Although short, this book gives a good introduction to genetic algorithms for those who are first entering the field and are looking for insight into the underlying mechanisms behind them. It was first published in 1995, and considerable work has been done in genetic algorithms since then, but it could still serve as an adequate introduction. Emphasizing the scientific and machine learning applications of genetic algorithms instead of applications to optimization and engineering, the book could serve well in an actual course on adaptive algorithms. The author includes excellent problem sets at the end of each chapter, these being divided up into "thought exercises" and "computer exercises", and in the latter she includes some challenge problems for the ambitious reader.
Chapter 1 is an overview of the main properties of genetic algorithms, along with a brief discussion of their history. The role of fitness landscapes and fitness functions is clearly outlined, and the author defines genetic algorithms as methods for searching fitness landscapes for highly fit strings. An elementary example of a genetic algorithm is given, and the author compares genetic algorithms with more traditional search methods. The author emphasizes the unique features of genetic algorithms that distinguish them from other search algorithms, namely the roles of parallel population-based search with stochastic selection of individuals, and crossover and mutation. A list of applications is given, and two explicit examples of applications are given that deal with the Prisoner's Dilemna and sorting networks. The author also gives a brief discussion as to how genetic algorithms work from a more mathematical standpoint, emphasizing the role of Holland schemas.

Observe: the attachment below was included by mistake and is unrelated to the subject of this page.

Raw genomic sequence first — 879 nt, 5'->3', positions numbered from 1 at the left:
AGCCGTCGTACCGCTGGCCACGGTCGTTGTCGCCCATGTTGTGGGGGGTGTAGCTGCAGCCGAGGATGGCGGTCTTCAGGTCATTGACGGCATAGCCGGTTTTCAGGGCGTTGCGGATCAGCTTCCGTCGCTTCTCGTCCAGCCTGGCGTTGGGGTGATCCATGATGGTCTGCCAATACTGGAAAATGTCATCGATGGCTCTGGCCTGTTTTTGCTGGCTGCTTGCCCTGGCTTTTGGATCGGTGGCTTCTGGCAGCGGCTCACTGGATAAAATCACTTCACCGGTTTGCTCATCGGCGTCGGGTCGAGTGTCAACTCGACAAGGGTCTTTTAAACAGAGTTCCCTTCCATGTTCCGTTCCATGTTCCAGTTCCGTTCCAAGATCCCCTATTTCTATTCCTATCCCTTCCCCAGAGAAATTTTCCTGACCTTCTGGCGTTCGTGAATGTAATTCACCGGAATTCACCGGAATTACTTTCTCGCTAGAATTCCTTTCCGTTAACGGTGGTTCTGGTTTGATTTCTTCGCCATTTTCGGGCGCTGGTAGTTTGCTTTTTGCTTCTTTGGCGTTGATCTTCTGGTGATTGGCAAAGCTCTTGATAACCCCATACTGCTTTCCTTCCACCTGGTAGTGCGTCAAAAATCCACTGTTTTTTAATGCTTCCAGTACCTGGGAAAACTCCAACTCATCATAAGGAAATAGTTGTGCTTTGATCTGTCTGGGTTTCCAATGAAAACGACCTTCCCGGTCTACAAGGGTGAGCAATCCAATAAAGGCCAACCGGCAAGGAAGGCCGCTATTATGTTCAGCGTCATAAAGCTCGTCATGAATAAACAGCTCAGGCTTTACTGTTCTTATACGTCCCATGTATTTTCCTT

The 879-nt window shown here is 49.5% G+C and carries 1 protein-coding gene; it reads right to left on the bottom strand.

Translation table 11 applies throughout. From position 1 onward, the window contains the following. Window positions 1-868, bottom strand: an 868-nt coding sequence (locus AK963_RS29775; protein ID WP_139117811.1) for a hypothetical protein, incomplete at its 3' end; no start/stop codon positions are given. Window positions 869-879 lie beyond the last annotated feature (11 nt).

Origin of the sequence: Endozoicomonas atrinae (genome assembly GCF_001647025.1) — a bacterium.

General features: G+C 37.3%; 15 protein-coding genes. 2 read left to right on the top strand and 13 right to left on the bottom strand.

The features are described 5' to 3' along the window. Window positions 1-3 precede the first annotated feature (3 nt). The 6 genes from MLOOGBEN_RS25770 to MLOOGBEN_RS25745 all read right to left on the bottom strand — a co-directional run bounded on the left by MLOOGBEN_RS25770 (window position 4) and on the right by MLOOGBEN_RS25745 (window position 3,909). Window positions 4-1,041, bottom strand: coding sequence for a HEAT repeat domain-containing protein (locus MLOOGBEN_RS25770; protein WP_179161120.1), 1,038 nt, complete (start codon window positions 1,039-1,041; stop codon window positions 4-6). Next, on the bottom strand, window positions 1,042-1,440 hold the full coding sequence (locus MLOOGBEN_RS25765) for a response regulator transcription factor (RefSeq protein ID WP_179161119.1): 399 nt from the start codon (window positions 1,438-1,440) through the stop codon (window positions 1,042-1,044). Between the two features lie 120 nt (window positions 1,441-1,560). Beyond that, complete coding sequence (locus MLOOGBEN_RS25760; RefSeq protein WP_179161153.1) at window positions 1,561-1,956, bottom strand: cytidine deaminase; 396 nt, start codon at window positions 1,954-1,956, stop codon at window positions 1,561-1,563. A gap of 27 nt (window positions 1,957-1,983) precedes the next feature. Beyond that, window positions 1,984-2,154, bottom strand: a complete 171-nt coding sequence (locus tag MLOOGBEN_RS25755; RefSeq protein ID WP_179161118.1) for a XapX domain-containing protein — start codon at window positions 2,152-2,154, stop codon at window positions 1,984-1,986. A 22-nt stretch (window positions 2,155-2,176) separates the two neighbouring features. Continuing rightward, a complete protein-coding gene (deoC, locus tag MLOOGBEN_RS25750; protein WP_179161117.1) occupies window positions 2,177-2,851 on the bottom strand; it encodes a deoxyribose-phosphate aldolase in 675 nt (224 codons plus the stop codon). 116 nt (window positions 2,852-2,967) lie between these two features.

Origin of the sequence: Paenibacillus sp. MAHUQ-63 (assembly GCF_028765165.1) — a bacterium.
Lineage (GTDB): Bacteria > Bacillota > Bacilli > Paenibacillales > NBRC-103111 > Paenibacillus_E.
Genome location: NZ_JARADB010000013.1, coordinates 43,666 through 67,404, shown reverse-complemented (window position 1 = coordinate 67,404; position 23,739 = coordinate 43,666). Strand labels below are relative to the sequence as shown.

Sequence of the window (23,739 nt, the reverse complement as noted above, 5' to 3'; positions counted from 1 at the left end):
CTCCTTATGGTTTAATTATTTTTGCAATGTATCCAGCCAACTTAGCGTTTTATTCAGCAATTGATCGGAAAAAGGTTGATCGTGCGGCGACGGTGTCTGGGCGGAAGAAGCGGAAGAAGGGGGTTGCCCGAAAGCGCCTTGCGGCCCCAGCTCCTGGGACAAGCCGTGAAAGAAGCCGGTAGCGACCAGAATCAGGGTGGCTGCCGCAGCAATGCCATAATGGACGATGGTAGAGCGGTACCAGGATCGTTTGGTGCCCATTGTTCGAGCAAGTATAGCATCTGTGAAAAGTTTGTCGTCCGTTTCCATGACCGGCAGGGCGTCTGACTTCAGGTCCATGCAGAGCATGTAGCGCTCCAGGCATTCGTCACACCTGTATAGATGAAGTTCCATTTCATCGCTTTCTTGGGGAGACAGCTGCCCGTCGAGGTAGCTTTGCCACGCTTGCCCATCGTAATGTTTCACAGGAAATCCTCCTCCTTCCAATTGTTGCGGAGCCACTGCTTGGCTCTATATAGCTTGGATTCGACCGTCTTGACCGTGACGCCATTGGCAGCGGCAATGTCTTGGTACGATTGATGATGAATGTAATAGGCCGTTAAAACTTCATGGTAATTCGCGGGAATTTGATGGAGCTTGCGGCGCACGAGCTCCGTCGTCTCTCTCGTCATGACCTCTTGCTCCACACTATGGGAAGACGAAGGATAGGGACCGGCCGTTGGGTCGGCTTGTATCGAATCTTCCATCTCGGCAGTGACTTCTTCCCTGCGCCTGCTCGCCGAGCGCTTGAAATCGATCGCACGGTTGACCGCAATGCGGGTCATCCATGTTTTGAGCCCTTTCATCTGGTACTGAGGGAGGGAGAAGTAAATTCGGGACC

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33 of 35 people found the following review helpful By Chris McKinstry on February 20, 2000
Format: Paperback
This book is brief and to the point. You won't find here pages of source code that you could have easily ftp'd yourself. What you will find is solid theory in a mere 224 pages. This is the quickest and best way to get up to speed on GA's there is. Which is why it is a standard textbook in the field.
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21 of 21 people found the following review helpful By Mark on June 15, 2000
Format: Paperback
This is an excellent introductory book on genetic algorithms. It's very concisely written and there are a ton of interesting projects and programs to do. I've done a few of them myself and learned a lot. This book is one of those that I keep going back to and I always find some new idea or thing to try out.

If you're a programmer and have been thinking of getting into genetic algorithms, you won't go wrong with this book. Very highly recommended.
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34 of 38 people found the following review helpful By John Dalesandro on February 4, 2004
Format: Paperback Verified Purchase
I have an engineering degree, and I found this to be a little tough to follow for two reasons: